If the ad states "send salary requirements" or "list salary history" do not send the information. Instead, in your cover letter write "I would be pleased to discuss my salary history during an interview. I am eager to learn more about your needs and how I can contribute to your organization." or "Many factors besides salary make me interested in your company. After I learn more about your needs, I will be better prepared to talk with you about compensation."

Avoid "Blind Box" ads. These are ads which require you to respond to a blind box at the newspaper. How do I know whether I am interested in a job when the employer won't even tell me his name? I am suspicious of employers who keep the hiring process secret. What are they hiding? Are they about to give the axe to a current employee but they don't want to do it until a replacement is on board? That sounds like a jovial work environment. Maybe this is some drug kingpin looking to expand his mob.

Maybe this isn't a job opening at all. These ads are sometimes placed by companies which sell career services to identify potential customers. Personnel agencies use them to build a large pool of candidates when they visit employers about job listings. Your odds of getting a job from one of these are 0.


Every state has an employment agency. This is a free service desigtned to help citizens get jobs. It is also designed to get people off welfare and  unemployment insurance. Business executives often have serious doubts about the quality of candidates from state agencies. They sometimes feel the purpose of the agency is to get unqualified clients on a payroll. That's why you won't find many executive positions listed with state agencies.

You will, however find several good possibilities. All government agencies must list jobs with the state agency. Many community agencies advertise there. And many companies have shaken the old image of the state agency and actively recruit there.


The Internet is thick with sites advertising jobs. You don't want to spend the rest of your life posting jobs to the Internet. Focus your efforts on the sites which will give you the best results in the shortest time. Here are some resources to get you started:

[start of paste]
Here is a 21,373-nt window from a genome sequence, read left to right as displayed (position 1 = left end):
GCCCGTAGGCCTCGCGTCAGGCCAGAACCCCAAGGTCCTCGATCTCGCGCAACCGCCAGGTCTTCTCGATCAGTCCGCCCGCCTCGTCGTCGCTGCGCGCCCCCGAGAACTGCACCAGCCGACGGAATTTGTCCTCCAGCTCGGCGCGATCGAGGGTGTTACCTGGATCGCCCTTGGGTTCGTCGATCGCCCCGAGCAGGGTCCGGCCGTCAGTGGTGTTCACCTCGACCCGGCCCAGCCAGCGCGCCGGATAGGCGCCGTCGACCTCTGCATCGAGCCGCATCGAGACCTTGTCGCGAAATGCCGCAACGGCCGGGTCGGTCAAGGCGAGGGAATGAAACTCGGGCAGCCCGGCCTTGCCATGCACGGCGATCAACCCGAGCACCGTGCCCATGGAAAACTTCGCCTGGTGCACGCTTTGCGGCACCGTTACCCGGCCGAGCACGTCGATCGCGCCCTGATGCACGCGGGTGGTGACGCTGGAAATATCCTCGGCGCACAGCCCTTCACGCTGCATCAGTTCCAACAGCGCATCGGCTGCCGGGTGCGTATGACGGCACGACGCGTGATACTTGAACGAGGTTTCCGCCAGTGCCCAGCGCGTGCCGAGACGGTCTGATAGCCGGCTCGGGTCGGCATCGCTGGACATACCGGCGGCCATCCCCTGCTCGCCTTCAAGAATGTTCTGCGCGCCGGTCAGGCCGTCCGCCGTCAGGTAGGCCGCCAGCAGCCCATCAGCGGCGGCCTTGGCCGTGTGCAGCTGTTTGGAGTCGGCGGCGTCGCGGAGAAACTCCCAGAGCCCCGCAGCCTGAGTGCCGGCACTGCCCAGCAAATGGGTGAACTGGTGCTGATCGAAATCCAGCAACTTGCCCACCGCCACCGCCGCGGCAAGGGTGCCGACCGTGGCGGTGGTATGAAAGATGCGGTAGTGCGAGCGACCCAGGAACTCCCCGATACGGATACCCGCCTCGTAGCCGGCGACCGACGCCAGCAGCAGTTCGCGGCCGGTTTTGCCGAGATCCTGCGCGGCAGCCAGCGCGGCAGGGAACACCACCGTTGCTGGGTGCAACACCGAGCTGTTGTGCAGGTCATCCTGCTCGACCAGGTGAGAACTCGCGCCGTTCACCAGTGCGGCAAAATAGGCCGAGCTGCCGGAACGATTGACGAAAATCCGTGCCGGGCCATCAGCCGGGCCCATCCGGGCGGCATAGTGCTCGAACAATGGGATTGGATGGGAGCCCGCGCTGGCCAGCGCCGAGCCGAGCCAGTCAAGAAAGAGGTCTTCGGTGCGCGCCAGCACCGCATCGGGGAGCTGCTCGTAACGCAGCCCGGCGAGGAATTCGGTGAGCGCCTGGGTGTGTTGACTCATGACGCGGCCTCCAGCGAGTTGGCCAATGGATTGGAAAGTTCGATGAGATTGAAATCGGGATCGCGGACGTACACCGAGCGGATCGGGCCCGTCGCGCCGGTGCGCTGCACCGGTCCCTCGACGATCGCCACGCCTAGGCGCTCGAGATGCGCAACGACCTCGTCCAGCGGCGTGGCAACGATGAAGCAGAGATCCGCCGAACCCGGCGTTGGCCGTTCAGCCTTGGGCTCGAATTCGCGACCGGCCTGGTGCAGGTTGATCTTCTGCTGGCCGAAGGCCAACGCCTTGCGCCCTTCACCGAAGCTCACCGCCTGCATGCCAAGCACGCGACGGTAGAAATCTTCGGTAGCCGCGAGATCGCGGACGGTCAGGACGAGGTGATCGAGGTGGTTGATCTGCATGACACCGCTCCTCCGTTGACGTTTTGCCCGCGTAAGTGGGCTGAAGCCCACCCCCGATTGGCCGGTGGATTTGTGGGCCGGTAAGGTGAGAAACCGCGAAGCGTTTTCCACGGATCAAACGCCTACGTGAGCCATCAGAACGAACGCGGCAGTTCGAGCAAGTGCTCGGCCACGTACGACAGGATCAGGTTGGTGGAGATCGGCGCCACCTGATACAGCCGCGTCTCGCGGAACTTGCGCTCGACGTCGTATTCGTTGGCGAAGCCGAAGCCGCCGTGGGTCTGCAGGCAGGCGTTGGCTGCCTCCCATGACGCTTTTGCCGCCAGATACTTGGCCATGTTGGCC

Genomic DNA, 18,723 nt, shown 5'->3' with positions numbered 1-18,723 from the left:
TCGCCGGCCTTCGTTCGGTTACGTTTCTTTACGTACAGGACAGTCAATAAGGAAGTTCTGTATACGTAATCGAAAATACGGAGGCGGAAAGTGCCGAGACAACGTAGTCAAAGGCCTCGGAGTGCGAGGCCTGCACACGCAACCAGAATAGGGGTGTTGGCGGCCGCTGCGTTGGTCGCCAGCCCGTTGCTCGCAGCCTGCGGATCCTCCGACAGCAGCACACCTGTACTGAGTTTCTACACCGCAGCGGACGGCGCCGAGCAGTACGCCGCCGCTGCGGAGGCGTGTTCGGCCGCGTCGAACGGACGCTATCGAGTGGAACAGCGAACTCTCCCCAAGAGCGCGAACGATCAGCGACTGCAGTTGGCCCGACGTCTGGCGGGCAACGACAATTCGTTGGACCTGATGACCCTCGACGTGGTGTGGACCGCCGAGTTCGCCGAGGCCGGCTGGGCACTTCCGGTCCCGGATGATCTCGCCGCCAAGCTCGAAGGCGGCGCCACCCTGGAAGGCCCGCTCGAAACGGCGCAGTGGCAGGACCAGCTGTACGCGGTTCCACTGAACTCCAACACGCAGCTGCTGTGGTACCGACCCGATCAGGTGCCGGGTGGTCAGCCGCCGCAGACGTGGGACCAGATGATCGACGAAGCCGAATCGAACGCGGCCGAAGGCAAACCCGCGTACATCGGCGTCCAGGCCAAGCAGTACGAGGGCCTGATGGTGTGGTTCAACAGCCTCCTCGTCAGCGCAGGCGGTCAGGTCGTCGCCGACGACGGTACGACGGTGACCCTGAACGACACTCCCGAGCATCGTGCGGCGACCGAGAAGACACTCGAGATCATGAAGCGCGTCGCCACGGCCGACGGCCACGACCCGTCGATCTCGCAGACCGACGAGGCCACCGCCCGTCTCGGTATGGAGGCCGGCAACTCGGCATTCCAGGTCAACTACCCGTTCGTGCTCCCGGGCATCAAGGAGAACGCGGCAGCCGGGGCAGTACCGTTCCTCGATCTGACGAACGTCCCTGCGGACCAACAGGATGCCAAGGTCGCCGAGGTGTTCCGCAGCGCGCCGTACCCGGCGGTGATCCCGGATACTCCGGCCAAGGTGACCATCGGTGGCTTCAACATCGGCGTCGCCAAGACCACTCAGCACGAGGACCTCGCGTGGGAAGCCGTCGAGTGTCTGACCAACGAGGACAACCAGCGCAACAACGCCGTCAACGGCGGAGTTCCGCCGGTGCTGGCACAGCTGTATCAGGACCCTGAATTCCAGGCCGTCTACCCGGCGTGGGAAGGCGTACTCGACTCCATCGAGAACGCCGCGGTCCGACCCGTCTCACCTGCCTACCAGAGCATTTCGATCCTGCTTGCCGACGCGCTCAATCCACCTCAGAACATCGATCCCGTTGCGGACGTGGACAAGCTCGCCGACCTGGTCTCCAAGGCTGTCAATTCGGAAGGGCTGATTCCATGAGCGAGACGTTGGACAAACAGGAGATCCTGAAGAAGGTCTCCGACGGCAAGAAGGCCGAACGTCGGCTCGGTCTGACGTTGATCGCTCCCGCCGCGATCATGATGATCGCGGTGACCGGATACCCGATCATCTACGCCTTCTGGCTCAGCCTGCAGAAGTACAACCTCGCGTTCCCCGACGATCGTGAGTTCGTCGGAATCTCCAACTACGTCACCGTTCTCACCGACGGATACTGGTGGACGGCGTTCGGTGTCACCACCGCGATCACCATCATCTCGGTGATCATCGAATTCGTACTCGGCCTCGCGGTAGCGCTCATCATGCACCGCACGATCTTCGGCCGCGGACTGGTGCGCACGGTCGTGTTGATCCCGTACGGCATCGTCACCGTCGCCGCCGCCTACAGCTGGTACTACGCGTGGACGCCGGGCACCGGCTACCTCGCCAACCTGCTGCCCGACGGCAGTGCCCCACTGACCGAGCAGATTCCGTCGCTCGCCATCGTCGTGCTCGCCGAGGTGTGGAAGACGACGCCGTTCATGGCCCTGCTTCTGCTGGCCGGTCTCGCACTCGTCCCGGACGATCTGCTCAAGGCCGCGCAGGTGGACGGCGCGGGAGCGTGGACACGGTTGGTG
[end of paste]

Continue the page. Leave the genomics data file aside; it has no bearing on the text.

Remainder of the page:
The best way to search through the newspaper is to create a Careerbuilder search agent. Careerbuilder allows you to search the newspaper classified employment ads from newspapers across the country. This is very helpful if you are looking for a job in another town.Click the image to the left. While you are there, check out the
Resource Center. It has a lot of good information about careers.

This link goes to every state employment agency in the country. Don't forget to set up several job search agents. Check out
America's Career Infonet  for great advice and resources.

Claims to have the largest collection of job boards on the web. Find international, regional and job-specific job boards. Find links to local, state and federal government job boards. 

Ju-Ju is not a Job Board, but rather a meta job search engine dedicated to employment. It searches the top 250 American, 60 British and 110 English and French Canadian and job boards in parallel and in real time. The one click will save you hours of searching through the job boards and career fairs individually. 

This should get you off to a flying start on passive job searches. Remember that this is only part of your total employment strategy. The most important part is making active contacts with your community. This is where most people find jobs. click
HERE to begin the active phase of your trip to your dream job.